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I have been trying to get getch to work in another program with no success. So I have made the most basic program I can using getch the way I want it to work in the main program.

I have researched the need for noecho, cbreak, initscr and nodelay, I have also tried using newscr() but to no success.

The problem I am having is that the chars aren't being printed to the screen till I hit "enter", when they should be put to the screen every loop. Why is this happening? Also the cursor doesn't return to the left of the screen at the new line. eg.


I have looked for the answer but am stumped again...

#include <stdio.h>
#include <ncurses.h>

int main()
     initscr();cbreak(); noecho();nodelay(stdscr,0);
    char c ;

    return 0;
share|improve this question
If your wondering why I'm doing this, I am trying to get input from stdin and only print to stdout lines that aren't empty. – UNECS Apr 21 '12 at 5:29
If you just want to implement a text filter, it's a very bad idea to bring in terminal control via curses. Interactive character-at-a-time input has nothing to do with the problem of filtering out empty lines. – Kaz Apr 21 '12 at 5:35
To copy nonempty lines from stdin to stdout, try grep '.'. I can assure you that it doesn't use ncurses. – Kaz Apr 21 '12 at 5:36
@Kaz; I have used character-at-a-time filtering sucessfully with a redirected stdin file but when using it just with stdin the terminal echos the stdin which i don't want. So Hence why I'm Trying terminal control – UNECS Apr 21 '12 at 5:38
By the by, you should read getch() into an int, not a char.… – HostileFork Apr 21 '12 at 5:47
up vote 4 down vote accepted

You're not seeing the output because your stdout stream is line buffered.

Your program is getting the individual characters all right; but the output stream is buffering them.

Try fflush(stdout); or switching stdout to unbuffered mode with setbuf(stdout, NULL);.

The problem with disabling buffering is that it's inefficient for bulk data processing when the output isn't a terminal.

You can make it conditional on the standard output being a tty:

if (isatty(fileno(stdout)))  /* #include <unistd.h> */
  setbuf(stdout, NULL);

To return the cursor to the start of the line, you need to put out a carriage return \r. This is because curses' cbreak mode has disabled the ONLCR tty mode (on Output, when sending NL add CR).

If you unconditionally add \r, then it will appear in files when your output is redirected. So again you need some isatty hack.

A much better might be to learn how to use the tcgetattr and tcsetattr functions to precisely control specific tty parameters, if all you want is to do character-at-a-time input without echo, and not actually develop an interactive curses-based program.

Do you really want character-at-a-time input, or just to diable echo? It's easy to disable echo. Call tcgetattr to fill a struct termios with the current settings of file descriptor 0 (if it is a tty). Flip some flags to turn off echoing, then call tcsetattr to install the updated structure. When your program exits, be nice and put back the original one. Done.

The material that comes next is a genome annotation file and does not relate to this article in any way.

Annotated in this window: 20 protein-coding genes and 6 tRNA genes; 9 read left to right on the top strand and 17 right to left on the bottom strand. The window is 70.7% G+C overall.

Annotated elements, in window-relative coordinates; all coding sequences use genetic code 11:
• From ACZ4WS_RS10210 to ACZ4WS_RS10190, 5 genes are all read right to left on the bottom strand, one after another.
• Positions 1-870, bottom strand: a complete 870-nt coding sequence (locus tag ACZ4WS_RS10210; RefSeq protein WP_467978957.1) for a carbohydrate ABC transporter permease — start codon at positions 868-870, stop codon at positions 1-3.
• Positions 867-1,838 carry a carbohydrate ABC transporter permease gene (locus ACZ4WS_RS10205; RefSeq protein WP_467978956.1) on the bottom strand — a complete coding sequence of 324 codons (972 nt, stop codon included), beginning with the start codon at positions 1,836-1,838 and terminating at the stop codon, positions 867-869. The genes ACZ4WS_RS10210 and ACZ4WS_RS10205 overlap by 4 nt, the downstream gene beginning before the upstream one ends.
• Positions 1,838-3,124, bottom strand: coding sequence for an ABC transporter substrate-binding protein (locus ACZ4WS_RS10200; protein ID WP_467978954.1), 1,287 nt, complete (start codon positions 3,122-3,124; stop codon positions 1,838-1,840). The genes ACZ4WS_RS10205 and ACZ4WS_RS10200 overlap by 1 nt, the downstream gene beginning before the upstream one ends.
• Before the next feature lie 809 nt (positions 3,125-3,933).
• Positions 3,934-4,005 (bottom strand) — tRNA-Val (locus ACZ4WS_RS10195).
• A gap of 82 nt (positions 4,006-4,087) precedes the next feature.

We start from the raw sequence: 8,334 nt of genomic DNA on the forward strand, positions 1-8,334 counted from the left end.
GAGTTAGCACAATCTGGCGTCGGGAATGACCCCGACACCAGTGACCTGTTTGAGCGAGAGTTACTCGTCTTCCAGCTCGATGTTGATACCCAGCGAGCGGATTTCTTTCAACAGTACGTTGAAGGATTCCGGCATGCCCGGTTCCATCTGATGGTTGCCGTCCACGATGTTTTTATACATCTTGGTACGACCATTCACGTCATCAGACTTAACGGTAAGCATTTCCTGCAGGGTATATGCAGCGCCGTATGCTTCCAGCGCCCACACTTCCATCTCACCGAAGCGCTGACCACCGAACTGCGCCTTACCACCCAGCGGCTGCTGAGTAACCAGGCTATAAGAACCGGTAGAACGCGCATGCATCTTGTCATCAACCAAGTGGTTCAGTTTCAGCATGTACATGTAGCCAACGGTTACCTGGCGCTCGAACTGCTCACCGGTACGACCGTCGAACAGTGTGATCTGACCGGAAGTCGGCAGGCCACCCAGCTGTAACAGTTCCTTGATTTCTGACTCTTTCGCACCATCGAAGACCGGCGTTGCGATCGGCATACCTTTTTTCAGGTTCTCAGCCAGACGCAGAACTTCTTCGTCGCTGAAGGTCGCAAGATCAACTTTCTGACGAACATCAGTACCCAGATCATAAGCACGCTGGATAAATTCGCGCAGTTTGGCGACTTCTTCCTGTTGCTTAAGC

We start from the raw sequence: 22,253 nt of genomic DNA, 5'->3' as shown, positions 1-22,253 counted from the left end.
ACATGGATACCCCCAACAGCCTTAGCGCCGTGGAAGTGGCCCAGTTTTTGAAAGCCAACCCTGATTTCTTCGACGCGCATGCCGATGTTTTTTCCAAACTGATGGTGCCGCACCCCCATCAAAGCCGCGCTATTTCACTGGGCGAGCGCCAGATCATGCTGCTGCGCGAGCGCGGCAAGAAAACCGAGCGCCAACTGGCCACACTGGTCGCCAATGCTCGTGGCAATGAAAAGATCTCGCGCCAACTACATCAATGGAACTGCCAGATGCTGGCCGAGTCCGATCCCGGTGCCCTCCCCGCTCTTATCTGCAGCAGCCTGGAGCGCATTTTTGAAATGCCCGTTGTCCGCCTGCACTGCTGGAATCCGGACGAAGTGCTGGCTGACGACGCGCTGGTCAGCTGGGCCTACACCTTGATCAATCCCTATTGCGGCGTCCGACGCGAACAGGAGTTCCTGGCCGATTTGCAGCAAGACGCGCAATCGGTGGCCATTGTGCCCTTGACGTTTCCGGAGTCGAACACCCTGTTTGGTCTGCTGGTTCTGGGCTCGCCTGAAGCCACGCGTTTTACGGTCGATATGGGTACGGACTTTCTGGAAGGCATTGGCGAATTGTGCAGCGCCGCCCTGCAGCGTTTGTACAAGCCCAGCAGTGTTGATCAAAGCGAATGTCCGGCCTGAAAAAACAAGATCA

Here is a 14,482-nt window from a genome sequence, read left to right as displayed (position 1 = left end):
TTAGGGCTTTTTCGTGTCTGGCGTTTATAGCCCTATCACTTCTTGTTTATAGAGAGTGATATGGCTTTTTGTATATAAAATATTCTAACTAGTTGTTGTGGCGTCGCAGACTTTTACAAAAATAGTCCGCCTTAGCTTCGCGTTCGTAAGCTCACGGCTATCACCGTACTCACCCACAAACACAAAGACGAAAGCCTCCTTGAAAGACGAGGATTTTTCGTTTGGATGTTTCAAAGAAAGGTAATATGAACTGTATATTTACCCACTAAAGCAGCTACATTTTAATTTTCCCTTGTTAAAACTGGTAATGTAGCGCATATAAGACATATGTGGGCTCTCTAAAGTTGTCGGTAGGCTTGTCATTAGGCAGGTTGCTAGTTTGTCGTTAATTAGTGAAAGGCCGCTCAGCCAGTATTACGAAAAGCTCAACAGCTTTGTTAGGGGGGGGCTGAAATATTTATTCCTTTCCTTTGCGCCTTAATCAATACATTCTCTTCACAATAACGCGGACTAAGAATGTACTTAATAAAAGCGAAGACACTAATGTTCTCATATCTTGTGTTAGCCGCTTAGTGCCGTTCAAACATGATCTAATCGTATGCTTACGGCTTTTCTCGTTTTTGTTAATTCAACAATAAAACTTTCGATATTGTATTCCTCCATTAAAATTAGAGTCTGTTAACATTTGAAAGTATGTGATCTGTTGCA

share|improve this answer
fflush(stdout) works thanks. – UNECS Apr 21 '12 at 5:45
But it won't solve that lack of carriage return. I updated the answer with more. – Kaz Apr 21 '12 at 5:50
Thanks I will have a look at them, it will probably be a lot less sloppy than the way I'm doing it. p.s. if((c == '\n'))putchar('\r');} works but very crap code I know. – UNECS Apr 21 '12 at 5:56
;Thanks got it going with tcsetattr like a dream after many googlies as to how to set the flags Cheers. – UNECS Apr 21 '12 at 10:28

Yes, ncurses is a good way to get character-by-character control.

And yes, you must call "initscr()" and "cbreak()".


1) Compare your code with this ncurses "hello world":

#include <ncurses.h>

int main()
    initscr();          /* Start curses mode          */
    printw("Hello World !!!");  /* Print Hello World          */
    refresh();          /* Print it on to the real screen */
    getch();            /* Wait for user input */
    endwin();           /* End curses mode        */

    return 0;

2) See what happens if you do a "refresh()" and/or remove the "noecho()".

3) This tutorial has lots of good info that might also help:

share|improve this answer
Thanks Bookmarked, and clearly I didn't understand what a window was. – UNECS Apr 21 '12 at 5:42
Hi - Kaz is right. If you want terminal control for a text-mode application, Ncurses is a good choice. If you want a simple filter to strip empty lines (as you explained subsequently), just use "sed" or "grep". For example: "cat myfile|grep '.' – paulsm4 Apr 21 '12 at 5:45
I Would use cat... but this is for homework hence the making of a filter. – UNECS Apr 21 '12 at 5:49

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